The Flash, Season 2, Episode 11, “The Reverse-Flash Returns”
Written by Aaron Helbing & Todd Helbing
Directed by Michael Allowitz
Airs Tuesdays at 8pm (ET) on The CW
When Barry Allen narrates the themes of episodes in their openings, I always expect the poignancy to of those episodes to come up short. After all, narration is so difficult to execute well in film and television that the writing is almost always didactic—the epitome of getting “show, don’t tell” completely wrong. But then the episode moves along, and it’s still emotional gut punch after emotional gut punch. “The Reverse-Flash Returns” is no exception, beginning with Barry talking about how we (the audience, humankind) are always running to avoid what’s right in front of us, and the episode serves up incredible examples of characters coming to these realizations and having to deal with conflict.
Barry, of course, is front and center here. The return of Eobard Thawne (Matt Letscher) brings immediate and significant weight to Barry’s shoulders and thoughts. Although we’ve seen Barry forgive Harrison Wells, he still carries so much pain regarding the death of his mother with him. Throughout these two seasons, he’s become better at managing it; but it’s still there. Thawne becomes a conduit for that pain in “The Reverse-Flash Returns,” which is much less concerned with providing a villain-of-the-week than it is with tackling Barry’s grief head-on. In an alternate timeline, this episode would feature a huge action set-piece, and the season could have just as easily built up Thawne as the Big Bad as it has done with Zoom, but Thawne’s here to be another step along the way to Barry become the best version of himself.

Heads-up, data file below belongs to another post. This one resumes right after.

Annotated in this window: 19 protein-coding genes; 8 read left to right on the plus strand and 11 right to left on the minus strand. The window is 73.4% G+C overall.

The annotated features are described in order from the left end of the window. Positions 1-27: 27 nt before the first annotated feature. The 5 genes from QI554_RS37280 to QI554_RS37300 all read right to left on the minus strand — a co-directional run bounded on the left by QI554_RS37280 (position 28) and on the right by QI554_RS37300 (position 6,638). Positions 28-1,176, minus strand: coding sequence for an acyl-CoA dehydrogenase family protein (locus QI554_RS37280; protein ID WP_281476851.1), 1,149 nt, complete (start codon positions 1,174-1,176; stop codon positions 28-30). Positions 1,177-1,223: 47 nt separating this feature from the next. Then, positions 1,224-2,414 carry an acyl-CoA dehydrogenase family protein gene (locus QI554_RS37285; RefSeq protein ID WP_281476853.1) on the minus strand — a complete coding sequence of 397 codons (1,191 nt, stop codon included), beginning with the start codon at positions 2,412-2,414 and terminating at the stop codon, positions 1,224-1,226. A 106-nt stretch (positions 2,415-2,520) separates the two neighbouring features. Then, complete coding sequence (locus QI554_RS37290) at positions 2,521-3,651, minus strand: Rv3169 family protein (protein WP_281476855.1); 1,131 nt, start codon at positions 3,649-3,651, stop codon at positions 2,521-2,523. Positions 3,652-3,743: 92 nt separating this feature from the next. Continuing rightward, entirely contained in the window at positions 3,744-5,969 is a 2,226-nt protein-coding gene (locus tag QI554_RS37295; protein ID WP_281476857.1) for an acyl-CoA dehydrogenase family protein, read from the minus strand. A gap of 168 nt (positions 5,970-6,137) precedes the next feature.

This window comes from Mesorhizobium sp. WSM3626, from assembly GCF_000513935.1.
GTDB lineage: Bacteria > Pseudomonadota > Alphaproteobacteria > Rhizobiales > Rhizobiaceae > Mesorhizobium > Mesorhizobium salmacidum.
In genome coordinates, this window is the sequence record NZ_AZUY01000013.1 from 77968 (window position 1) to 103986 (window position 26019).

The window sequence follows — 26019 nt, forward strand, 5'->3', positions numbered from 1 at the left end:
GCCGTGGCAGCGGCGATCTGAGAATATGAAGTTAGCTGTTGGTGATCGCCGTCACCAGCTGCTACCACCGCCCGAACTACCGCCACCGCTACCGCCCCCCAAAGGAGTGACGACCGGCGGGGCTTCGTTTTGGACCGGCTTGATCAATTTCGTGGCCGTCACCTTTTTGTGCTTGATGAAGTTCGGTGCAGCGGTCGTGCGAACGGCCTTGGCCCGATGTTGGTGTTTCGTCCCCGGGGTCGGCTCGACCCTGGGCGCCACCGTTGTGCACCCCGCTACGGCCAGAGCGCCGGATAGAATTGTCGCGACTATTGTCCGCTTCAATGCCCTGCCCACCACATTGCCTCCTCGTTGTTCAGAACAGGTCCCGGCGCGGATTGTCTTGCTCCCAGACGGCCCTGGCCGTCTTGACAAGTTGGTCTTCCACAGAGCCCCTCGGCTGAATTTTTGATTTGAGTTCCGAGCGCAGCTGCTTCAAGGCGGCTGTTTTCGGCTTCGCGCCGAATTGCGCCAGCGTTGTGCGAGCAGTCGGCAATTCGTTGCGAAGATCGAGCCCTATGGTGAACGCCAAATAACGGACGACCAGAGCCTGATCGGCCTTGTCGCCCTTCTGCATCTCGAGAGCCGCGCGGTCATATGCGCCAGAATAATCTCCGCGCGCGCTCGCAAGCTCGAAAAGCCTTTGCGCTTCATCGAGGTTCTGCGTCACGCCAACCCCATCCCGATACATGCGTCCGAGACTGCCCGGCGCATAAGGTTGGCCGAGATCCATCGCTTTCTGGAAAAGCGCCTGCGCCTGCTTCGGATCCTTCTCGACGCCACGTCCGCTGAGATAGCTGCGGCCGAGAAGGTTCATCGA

By putting his past in check (and, importantly, not behind him; The Flash smartly refuses to believe that Barry can just overcome that pain eventually), Barry not only helps save Cisco’s life in this timeline, but reaches the next level in emotional self-control. He pummels Thawne in their fight, but he doesn’t kill him. He confronts Thawne in his cell to figure out why he hates Barry so much, but he still sacrifices the satisfaction of having beaten and contained Thawne in the end. It’s certainly a bit cute to say that Thawne is a visual metaphor for Barry’s grief, but when the point ends up being to let Thawne go free and not keep him locked up inside Star Labs, that metaphor simply works too well.